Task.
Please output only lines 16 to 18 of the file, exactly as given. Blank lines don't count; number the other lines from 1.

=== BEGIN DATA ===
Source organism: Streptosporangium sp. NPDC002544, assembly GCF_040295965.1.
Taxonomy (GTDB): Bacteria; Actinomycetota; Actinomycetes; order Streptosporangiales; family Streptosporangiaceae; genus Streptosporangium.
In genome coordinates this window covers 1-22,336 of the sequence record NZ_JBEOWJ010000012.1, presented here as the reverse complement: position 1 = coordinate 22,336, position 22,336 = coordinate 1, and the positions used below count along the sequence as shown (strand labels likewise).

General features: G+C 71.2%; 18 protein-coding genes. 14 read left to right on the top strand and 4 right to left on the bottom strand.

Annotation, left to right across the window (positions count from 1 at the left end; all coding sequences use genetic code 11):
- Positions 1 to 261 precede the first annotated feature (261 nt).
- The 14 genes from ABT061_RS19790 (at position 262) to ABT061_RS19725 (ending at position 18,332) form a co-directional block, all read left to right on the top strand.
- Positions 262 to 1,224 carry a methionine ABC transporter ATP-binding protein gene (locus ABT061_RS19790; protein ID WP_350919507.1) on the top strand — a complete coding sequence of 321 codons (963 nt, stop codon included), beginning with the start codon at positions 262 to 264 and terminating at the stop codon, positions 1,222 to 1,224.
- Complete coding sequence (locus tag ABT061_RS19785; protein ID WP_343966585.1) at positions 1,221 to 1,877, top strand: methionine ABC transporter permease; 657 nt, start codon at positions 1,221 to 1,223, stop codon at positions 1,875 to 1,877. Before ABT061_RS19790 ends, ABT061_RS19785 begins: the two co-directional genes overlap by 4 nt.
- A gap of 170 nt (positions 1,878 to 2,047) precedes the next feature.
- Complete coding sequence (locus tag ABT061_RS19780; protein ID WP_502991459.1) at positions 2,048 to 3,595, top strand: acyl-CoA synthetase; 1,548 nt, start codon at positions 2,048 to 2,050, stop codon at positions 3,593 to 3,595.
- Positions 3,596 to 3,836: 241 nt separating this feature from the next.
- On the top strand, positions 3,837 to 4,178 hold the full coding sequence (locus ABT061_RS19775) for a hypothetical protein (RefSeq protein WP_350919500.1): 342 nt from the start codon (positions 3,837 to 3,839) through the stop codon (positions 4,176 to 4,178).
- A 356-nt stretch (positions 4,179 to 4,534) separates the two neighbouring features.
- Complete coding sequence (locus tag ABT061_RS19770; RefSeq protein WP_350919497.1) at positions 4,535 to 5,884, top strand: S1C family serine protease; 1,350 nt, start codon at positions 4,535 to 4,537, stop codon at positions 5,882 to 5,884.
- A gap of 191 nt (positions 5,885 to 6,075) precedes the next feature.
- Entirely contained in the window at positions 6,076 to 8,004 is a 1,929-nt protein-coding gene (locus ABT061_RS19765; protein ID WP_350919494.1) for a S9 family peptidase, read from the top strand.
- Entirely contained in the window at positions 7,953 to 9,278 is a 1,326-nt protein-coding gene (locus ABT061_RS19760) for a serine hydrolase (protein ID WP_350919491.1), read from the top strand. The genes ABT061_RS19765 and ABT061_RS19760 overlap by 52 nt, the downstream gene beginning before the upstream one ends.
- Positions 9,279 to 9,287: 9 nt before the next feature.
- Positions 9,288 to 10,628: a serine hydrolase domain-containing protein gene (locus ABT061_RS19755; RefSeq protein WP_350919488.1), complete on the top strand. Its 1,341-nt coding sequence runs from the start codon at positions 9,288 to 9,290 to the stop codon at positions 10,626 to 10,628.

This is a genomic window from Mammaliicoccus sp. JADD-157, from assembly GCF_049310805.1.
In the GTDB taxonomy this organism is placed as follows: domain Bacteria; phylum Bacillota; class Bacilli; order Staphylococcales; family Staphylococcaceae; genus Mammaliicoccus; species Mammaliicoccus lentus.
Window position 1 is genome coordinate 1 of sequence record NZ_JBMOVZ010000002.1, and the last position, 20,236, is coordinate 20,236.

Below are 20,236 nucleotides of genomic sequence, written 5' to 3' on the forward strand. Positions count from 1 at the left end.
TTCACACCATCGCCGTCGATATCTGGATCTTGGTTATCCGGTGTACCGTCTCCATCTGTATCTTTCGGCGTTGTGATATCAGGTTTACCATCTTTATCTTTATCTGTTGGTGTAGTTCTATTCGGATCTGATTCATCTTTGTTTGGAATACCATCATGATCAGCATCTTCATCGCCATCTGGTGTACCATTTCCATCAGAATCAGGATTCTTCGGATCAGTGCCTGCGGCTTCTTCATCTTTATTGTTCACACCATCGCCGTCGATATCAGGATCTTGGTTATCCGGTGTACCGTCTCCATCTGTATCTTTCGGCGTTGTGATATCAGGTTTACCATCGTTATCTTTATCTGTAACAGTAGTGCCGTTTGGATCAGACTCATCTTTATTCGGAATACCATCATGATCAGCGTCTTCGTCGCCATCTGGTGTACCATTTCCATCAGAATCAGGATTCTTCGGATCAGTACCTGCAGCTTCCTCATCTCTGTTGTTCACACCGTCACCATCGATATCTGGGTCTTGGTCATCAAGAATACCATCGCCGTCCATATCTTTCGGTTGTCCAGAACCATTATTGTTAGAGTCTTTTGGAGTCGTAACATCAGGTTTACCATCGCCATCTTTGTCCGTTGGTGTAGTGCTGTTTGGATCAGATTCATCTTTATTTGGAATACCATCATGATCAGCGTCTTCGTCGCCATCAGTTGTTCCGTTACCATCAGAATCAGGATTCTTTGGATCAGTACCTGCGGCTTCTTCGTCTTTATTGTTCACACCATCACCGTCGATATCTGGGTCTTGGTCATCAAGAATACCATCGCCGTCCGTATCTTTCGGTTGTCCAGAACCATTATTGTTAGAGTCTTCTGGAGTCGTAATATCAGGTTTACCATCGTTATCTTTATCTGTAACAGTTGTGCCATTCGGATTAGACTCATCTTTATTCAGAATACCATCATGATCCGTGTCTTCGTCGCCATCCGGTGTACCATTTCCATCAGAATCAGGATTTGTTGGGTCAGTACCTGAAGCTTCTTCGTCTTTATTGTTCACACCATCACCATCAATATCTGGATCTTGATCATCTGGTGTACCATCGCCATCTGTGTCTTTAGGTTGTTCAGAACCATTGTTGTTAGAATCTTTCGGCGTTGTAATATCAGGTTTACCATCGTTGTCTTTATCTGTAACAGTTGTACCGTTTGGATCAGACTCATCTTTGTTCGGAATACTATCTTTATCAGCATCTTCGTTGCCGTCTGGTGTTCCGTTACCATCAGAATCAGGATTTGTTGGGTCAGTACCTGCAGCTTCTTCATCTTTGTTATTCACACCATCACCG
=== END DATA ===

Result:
- A gap of 191 nt (positions 5,885 to 6,075) precedes the next feature.
- Entirely contained in the window at positions 6,076 to 8,004 is a 1,929-nt protein-coding gene (locus ABT061_RS19765; protein ID WP_350919494.1) for a S9 family peptidase, read from the top strand.
- Entirely contained in the window at positions 7,953 to 9,278 is a 1,326-nt protein-coding gene (locus ABT061_RS19760) for a serine hydrolase (protein ID WP_350919491.1), read from the top strand. The genes ABT061_RS19765 and ABT061_RS19760 overlap by 52 nt, the downstream gene beginning before the upstream one ends.